6. I would love a neighborhood like yours! I have reached out to neighbors, invited them over for BBQ, but it’s just not the feel of this place. Our neighbors on one side have never even met the ones on our other side! We know most, by name, but we are the odd ones on the block. We are looking to right size, we just need less house (but more kitchen), and a walkable neighborhood is a must. I hope that means more people out & connecting.
    We also have some long term friends and they are one reason we are right sizing here in same city. We thought about moving south(it is 28 again this morning…not 82 like you), but I worry about starting over on friends who are there to just do stuff – go on hikes at the park, catch a lunch or happy hour, hang out on a Saturday night. I’m not sure all of these folks are the close, do anything for you friends, but they fill a need in my life.
    So, I am grateful also…for the neighbors I do know who are willing to get to know us in a neighborhood where it’s not done. And the friends we have around the city. They all bring joy into my life, in their own ways.

    1. It seems that most neighborhoods have a personality. I have heard that ours has always been like it is now, just with different (older, and gone now) neighbors. I wonder, though, how it might change with the newer families. They don’t seem to want to socialize as much. I think it’s a huge loss. Good luck finding your perfect neighborhood… and neighbors!

  7. How lucky you are to have such a wonderful community of neighbours … who are also very good friends.
    That’s one of the things I’ve always wished for and never achieved.
    I guess I’m just grateful that my closest friends are reasonably close by – give or take a 20 minute drive – and we all feel the same way … ie to follow the drift of retirees heading south wouldn’t be the same when good friends are left behind.

    1. Having friends who live close by is lucky too! I agree that it would be hard to lose friends when retiring to a different area. But, I guess just about everyone in the new place would be in the same boat and may be more open to new friendships.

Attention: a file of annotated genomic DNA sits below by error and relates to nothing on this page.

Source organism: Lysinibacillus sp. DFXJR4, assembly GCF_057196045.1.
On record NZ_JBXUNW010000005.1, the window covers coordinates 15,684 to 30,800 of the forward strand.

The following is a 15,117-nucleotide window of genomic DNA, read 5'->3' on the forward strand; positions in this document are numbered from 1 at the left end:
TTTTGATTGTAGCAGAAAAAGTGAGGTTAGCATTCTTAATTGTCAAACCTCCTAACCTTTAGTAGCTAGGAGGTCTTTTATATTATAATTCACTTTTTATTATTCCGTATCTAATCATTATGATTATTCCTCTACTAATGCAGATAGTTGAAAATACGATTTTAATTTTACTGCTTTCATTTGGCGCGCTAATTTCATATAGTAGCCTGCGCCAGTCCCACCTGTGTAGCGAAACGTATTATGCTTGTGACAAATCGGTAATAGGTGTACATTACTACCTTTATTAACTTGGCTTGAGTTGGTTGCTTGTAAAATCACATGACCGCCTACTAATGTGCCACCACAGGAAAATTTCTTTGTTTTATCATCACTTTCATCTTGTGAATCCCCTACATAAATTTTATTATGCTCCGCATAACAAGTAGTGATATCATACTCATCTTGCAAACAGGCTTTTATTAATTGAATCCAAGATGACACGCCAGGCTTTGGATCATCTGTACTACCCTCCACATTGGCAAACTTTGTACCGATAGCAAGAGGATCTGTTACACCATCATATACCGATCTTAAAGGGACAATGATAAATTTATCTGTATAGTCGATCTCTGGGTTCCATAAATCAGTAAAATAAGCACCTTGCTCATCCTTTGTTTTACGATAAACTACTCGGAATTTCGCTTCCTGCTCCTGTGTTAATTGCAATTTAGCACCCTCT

8. Your neighborhood DOES sound reminiscent of the 60s, when most neighbors were friendly. I think people today are so busy and overwhelmed that they don’t care about their neighbors. You are very fortunate, Janis. It really is something to be grateful for!

  9. Our neighborhood, a slightly older one, is much the same way. We have a core group of friends who look out for each other, and I (because I work from home and my office faces the front) am the Gladys Kravitz of the neighborhood. That said, these friendships are a main reason we had our minimalist epiphany and decided NOT to build a bigger home and move south of town. Friendships like these are precious!

    1. I am so happy to hear that you have a great neighborhood too! Friendships are precious and, as much as we might think we can maintain them, so easy to have fall away once a great distance is put between them. Good for you for deciding to stay and be surrounded by friends.

  10. You describe what a neighborhood is supposed to be like! Glad to hear this especially knowing where you live. We have too many rentals in our neighborhood, and the few that have been there as long as us are friendly and have gone through similar circumstances!